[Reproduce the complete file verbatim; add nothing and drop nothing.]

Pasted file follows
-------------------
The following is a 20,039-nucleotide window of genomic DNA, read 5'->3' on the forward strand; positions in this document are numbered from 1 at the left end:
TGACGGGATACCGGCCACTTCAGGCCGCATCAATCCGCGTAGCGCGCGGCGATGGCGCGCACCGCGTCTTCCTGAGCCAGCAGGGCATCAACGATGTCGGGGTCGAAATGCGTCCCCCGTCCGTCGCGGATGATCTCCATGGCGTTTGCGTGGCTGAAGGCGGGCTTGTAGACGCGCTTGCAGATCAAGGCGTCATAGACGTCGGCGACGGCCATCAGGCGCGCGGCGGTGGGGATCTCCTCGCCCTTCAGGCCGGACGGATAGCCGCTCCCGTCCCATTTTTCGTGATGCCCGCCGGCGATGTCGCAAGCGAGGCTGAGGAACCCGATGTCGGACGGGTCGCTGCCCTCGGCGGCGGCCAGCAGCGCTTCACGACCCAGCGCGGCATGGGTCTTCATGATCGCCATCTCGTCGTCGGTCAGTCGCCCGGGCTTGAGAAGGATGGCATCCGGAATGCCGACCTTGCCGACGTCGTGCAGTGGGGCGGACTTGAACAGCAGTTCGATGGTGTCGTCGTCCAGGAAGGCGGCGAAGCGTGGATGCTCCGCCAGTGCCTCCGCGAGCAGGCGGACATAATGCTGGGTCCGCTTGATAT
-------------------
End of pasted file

The following is a 20,039-nucleotide window of genomic DNA, read 5'->3' on the forward strand; positions in this document are numbered from 1 at the left end:
TGACGGGATACCGGCCACTTCAGGCCGCATCAATCCGCGTAGCGCGCGGCGATGGCGCGCACCGCGTCTTCCTGAGCCAGCAGGGCATCAACGATGTCGGGGTCGAAATGCGTCCCCCGTCCGTCGCGGATGATCTCCATGGCGTTTGCGTGGCTGAAGGCGGGCTTGTAGACGCGCTTGCAGATCAAGGCGTCATAGACGTCGGCGACGGCCATCAGGCGCGCGGCGGTGGGGATCTCCTCGCCCTTCAGGCCGGACGGATAGCCGCTCCCGTCCCATTTTTCGTGATGCCCGCCGGCGATGTCGCAAGCGAGGCTGAGGAACCCGATGTCGGACGGGTCGCTGCCCTCGGCGGCGGCCAGCAGCGCTTCACGACCCAGCGCGGCATGGGTCTTCATGATCGCCATCTCGTCGTCGGTCAGTCGCCCGGGCTTGAGAAGGATGGCATCCGGAATGCCGACCTTGCCGACGTCGTGCAGTGGGGCGGACTTGAACAGCAGTTCGATGGTGTCGTCGTCCAGGAAGGCGGCGAAGCGTGGATGCTCCGCCAGTGCCTCCGCGAGCAGGCGGACATAATGCTGGGTCCGCTTGATAT